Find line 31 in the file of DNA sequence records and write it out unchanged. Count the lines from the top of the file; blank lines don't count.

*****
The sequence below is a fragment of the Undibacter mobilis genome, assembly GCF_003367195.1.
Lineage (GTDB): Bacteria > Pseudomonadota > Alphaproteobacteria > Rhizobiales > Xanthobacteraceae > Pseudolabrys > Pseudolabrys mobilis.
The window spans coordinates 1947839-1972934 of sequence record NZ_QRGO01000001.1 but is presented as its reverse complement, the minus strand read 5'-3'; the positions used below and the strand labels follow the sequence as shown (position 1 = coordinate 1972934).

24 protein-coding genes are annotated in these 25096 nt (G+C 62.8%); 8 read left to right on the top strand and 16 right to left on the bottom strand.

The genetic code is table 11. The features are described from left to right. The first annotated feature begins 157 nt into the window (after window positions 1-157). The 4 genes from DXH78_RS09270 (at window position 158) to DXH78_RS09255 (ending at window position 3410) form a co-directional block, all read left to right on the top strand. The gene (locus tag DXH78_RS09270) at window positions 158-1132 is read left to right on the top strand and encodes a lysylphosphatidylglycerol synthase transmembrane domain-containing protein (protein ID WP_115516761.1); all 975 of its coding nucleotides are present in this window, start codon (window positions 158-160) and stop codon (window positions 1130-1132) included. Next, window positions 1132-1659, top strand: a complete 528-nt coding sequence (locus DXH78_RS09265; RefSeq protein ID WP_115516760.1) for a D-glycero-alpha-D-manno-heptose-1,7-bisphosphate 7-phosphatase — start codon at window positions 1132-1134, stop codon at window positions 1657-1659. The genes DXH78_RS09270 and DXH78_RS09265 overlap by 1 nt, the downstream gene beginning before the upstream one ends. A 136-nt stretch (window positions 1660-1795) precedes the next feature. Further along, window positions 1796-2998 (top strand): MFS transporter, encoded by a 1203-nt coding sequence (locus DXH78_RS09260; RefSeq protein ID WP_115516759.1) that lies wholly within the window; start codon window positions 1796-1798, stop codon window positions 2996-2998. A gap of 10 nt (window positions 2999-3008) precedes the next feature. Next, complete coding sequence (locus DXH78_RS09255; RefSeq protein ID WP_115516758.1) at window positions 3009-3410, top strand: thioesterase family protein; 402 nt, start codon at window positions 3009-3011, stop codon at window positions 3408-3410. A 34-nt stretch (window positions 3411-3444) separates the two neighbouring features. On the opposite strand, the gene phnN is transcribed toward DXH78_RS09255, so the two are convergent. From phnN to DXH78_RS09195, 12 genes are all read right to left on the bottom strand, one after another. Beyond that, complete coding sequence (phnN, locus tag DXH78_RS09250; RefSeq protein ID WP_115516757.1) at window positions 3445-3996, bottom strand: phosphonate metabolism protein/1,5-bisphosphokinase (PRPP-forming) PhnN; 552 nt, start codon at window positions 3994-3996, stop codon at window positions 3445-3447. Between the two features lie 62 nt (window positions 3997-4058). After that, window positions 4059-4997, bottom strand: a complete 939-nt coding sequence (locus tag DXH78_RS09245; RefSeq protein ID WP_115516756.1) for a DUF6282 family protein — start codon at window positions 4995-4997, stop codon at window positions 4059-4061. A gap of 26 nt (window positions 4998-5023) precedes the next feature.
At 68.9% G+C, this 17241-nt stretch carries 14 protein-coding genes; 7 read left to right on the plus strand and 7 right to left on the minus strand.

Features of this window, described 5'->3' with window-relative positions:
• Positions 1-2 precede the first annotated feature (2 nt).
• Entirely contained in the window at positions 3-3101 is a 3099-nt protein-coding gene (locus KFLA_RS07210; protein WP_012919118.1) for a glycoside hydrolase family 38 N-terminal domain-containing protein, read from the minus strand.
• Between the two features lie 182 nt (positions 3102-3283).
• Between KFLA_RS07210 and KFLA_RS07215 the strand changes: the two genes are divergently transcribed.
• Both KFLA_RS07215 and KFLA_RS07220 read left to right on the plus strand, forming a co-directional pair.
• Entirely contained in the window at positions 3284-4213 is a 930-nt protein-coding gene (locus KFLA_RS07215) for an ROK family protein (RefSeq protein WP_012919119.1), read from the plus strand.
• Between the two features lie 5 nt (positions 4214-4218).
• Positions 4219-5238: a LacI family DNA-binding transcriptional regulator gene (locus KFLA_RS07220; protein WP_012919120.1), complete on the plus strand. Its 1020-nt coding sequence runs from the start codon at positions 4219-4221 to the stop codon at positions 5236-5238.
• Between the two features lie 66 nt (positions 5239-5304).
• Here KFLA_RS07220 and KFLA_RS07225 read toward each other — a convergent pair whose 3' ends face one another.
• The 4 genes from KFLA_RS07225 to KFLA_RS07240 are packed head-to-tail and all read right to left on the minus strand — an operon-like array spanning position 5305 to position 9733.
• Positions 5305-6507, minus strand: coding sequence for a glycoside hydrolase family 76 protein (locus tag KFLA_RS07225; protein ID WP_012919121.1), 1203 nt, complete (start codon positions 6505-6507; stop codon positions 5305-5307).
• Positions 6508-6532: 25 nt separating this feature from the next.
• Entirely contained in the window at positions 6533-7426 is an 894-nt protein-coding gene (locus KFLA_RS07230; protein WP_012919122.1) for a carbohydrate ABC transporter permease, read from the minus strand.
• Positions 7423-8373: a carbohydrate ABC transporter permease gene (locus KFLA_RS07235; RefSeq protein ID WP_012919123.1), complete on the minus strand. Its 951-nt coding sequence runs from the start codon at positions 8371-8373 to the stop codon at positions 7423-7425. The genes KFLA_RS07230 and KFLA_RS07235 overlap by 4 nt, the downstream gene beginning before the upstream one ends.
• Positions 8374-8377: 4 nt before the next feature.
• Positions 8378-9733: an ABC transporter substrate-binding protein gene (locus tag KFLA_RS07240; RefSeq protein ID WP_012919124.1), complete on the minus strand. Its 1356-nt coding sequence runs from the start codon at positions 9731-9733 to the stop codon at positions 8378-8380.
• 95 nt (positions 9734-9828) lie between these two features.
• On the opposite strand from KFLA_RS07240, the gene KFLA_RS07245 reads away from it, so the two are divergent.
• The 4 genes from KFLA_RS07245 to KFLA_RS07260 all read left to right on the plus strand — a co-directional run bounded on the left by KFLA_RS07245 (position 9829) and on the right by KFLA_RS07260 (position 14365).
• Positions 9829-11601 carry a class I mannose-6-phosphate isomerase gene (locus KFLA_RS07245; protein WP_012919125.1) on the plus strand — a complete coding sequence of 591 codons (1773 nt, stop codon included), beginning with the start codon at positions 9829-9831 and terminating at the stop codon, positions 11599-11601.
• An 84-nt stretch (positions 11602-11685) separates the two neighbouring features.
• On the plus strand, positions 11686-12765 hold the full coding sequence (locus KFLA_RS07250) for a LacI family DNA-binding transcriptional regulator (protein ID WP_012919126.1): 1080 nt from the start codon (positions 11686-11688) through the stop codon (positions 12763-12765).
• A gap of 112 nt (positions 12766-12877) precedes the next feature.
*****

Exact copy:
• A gap of 112 nt (positions 12766-12877) precedes the next feature.